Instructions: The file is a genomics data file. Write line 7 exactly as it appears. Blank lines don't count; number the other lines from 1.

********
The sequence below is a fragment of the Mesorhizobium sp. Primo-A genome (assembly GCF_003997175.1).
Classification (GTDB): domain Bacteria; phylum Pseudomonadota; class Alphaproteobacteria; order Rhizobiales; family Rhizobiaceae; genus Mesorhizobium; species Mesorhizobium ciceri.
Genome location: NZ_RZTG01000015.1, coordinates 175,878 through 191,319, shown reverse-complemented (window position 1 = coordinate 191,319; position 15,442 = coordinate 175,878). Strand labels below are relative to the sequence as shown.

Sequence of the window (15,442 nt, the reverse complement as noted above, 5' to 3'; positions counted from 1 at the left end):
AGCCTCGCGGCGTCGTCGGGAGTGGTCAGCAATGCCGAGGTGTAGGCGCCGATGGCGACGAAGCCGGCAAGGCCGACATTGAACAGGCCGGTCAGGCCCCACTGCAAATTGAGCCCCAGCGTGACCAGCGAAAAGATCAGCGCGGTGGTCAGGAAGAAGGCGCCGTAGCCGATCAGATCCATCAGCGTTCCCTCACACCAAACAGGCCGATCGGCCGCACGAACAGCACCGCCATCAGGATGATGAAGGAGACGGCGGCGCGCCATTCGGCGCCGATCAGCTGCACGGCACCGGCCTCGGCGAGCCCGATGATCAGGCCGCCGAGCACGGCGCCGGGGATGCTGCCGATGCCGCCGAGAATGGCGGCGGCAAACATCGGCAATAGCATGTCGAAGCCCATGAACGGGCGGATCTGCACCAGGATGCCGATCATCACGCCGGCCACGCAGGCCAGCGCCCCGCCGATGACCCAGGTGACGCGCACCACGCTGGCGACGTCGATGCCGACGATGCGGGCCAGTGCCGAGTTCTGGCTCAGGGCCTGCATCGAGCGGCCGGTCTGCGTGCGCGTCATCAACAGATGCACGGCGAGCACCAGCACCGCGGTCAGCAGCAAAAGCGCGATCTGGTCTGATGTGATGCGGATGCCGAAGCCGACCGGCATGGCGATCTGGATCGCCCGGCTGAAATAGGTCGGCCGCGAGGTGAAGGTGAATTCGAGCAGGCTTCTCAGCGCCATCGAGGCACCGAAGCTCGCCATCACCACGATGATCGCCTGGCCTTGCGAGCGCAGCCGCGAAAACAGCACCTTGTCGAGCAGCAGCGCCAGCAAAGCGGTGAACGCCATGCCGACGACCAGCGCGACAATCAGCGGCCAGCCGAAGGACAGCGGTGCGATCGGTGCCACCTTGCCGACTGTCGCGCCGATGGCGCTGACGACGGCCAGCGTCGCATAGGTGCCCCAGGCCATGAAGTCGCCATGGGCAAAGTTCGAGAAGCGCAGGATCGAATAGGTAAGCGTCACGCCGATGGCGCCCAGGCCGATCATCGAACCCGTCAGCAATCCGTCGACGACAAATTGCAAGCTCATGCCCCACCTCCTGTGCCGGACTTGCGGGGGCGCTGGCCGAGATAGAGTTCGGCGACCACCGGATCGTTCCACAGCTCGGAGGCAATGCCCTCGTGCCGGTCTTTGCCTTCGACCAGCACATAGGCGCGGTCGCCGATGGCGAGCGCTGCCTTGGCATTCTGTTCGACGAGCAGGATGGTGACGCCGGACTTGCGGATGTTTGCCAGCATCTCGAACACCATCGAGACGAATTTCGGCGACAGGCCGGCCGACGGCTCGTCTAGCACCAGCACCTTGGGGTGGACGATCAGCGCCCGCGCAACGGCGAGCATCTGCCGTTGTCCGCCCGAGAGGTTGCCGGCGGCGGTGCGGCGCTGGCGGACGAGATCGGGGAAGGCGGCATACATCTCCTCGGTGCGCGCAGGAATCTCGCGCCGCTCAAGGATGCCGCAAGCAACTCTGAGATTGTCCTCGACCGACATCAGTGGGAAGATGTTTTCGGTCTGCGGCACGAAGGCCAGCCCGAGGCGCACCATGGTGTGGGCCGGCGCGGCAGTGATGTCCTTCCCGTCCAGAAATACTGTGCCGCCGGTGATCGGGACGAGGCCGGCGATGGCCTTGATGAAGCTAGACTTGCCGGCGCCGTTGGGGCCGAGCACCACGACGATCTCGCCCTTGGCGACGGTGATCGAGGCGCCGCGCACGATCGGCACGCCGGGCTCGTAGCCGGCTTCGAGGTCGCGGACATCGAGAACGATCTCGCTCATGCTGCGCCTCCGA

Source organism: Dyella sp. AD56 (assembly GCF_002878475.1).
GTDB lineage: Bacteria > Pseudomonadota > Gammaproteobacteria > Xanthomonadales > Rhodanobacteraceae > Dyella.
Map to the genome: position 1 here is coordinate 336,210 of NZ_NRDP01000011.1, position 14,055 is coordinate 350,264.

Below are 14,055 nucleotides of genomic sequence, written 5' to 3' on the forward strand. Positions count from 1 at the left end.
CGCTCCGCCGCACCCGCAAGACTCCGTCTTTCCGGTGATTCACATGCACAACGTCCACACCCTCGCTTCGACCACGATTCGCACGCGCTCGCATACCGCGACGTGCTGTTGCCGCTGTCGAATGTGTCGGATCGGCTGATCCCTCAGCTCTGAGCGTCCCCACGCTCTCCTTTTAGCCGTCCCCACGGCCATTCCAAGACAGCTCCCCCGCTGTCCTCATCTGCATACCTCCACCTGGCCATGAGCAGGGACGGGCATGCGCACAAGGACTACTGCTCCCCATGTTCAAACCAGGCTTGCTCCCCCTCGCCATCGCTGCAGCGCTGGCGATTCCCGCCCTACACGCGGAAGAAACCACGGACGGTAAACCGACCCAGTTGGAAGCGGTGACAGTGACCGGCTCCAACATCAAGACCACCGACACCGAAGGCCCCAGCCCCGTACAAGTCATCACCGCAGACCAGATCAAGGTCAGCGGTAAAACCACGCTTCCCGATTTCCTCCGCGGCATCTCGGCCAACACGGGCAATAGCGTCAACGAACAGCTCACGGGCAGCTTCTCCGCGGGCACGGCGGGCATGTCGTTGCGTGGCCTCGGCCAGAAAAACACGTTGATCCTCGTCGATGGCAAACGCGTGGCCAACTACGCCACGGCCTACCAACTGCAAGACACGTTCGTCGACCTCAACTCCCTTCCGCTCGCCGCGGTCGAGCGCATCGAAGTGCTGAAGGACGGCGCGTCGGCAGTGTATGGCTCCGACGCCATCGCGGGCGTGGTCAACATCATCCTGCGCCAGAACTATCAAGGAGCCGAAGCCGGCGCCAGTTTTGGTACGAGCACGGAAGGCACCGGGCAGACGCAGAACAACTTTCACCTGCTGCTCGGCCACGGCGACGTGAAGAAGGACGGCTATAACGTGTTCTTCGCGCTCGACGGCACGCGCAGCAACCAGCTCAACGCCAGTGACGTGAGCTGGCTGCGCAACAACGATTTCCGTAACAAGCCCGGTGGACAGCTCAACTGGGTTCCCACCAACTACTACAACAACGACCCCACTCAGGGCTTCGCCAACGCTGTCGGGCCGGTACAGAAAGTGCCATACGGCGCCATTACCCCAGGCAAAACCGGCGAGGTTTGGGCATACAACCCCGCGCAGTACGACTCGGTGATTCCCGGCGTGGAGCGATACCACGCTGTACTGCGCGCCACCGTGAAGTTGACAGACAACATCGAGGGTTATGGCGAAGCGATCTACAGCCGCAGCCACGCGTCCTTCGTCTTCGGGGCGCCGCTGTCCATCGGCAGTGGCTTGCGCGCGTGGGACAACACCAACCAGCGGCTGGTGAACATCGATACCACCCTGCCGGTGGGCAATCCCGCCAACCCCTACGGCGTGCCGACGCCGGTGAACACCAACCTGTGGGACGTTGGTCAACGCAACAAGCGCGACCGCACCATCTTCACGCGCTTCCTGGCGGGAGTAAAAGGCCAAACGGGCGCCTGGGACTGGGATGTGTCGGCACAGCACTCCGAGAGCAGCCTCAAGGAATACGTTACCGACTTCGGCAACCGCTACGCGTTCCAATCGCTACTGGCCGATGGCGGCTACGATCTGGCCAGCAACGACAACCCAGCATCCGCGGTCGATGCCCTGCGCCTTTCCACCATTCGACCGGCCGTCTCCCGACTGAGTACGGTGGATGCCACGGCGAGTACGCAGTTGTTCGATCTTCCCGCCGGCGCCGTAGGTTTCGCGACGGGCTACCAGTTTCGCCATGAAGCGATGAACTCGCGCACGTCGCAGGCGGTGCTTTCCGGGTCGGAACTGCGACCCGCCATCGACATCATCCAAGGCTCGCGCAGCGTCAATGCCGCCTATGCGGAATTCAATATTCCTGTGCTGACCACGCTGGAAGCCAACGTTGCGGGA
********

GTDB lineage: Bacteria > Pseudomonadota > Gammaproteobacteria > Xanthomonadales > Rhodanobacteraceae > Dyella.